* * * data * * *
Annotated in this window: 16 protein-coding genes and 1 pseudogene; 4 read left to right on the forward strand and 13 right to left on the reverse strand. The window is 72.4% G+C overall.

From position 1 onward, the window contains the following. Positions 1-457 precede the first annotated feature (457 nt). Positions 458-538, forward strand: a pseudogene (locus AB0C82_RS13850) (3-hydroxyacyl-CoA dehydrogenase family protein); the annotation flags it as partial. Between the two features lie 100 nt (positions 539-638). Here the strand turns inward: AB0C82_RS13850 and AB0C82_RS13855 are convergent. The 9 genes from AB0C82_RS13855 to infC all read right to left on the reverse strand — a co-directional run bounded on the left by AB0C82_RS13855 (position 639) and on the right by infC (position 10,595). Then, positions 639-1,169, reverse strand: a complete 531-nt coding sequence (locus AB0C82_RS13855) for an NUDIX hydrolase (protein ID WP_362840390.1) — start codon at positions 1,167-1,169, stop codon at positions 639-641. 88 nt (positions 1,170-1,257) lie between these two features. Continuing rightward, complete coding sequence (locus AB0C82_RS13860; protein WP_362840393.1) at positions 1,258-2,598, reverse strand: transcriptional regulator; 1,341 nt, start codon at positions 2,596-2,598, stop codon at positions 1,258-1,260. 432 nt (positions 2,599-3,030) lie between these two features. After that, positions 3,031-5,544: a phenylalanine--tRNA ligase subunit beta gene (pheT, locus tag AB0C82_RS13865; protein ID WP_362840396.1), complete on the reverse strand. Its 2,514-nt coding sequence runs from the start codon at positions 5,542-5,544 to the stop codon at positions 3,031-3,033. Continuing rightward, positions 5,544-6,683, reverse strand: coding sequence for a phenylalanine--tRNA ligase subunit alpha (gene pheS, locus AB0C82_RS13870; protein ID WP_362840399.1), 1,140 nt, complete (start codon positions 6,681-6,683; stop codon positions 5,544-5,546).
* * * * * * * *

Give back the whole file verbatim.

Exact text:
Annotated in this window: 16 protein-coding genes and 1 pseudogene; 4 read left to right on the forward strand and 13 right to left on the reverse strand. The window is 72.4% G+C overall.

From position 1 onward, the window contains the following. Positions 1-457 precede the first annotated feature (457 nt). Positions 458-538, forward strand: a pseudogene (locus AB0C82_RS13850) (3-hydroxyacyl-CoA dehydrogenase family protein); the annotation flags it as partial. Between the two features lie 100 nt (positions 539-638). Here the strand turns inward: AB0C82_RS13850 and AB0C82_RS13855 are convergent. The 9 genes from AB0C82_RS13855 to infC all read right to left on the reverse strand — a co-directional run bounded on the left by AB0C82_RS13855 (position 639) and on the right by infC (position 10,595). Then, positions 639-1,169, reverse strand: a complete 531-nt coding sequence (locus AB0C82_RS13855) for an NUDIX hydrolase (protein ID WP_362840390.1) — start codon at positions 1,167-1,169, stop codon at positions 639-641. 88 nt (positions 1,170-1,257) lie between these two features. Continuing rightward, complete coding sequence (locus AB0C82_RS13860; protein WP_362840393.1) at positions 1,258-2,598, reverse strand: transcriptional regulator; 1,341 nt, start codon at positions 2,596-2,598, stop codon at positions 1,258-1,260. 432 nt (positions 2,599-3,030) lie between these two features. After that, positions 3,031-5,544: a phenylalanine--tRNA ligase subunit beta gene (pheT, locus tag AB0C82_RS13865; protein ID WP_362840396.1), complete on the reverse strand. Its 2,514-nt coding sequence runs from the start codon at positions 5,542-5,544 to the stop codon at positions 3,031-3,033. Continuing rightward, positions 5,544-6,683, reverse strand: coding sequence for a phenylalanine--tRNA ligase subunit alpha (gene pheS, locus AB0C82_RS13870; protein ID WP_362840399.1), 1,140 nt, complete (start codon positions 6,681-6,683; stop codon positions 5,544-5,546).